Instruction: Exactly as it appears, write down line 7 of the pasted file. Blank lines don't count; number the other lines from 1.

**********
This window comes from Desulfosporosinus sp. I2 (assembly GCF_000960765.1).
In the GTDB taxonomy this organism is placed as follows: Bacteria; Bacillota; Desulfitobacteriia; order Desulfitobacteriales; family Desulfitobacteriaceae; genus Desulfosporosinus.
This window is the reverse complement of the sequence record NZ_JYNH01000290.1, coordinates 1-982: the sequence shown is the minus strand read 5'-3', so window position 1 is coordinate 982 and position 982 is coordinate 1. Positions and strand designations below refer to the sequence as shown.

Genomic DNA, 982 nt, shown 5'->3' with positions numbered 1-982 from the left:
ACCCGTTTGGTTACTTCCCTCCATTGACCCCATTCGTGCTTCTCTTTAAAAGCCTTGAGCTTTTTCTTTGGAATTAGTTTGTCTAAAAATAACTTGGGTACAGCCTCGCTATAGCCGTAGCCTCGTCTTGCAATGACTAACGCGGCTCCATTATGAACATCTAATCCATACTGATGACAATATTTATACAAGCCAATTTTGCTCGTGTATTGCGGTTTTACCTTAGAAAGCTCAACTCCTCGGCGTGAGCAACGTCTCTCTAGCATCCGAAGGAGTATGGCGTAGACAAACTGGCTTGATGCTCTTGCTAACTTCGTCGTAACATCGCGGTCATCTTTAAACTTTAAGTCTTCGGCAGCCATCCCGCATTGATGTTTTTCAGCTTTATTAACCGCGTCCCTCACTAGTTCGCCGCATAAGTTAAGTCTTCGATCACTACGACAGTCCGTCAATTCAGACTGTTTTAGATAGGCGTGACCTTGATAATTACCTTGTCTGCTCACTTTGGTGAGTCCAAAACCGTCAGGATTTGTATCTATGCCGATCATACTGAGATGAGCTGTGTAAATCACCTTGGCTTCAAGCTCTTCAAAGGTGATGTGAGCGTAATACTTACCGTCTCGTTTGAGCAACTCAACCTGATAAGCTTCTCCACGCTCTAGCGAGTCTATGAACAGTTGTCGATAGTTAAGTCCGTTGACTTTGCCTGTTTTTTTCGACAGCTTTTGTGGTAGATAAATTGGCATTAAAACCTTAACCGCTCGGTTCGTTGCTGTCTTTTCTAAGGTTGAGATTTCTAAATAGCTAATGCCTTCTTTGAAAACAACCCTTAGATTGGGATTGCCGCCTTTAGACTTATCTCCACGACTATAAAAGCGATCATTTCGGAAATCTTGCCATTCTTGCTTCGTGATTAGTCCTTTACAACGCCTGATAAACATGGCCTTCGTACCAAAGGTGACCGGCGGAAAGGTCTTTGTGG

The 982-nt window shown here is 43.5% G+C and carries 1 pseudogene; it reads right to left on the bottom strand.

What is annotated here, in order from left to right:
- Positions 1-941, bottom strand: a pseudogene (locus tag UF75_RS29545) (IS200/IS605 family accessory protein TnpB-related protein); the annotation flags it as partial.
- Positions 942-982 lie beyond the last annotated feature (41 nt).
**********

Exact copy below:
What is annotated here, in order from left to right: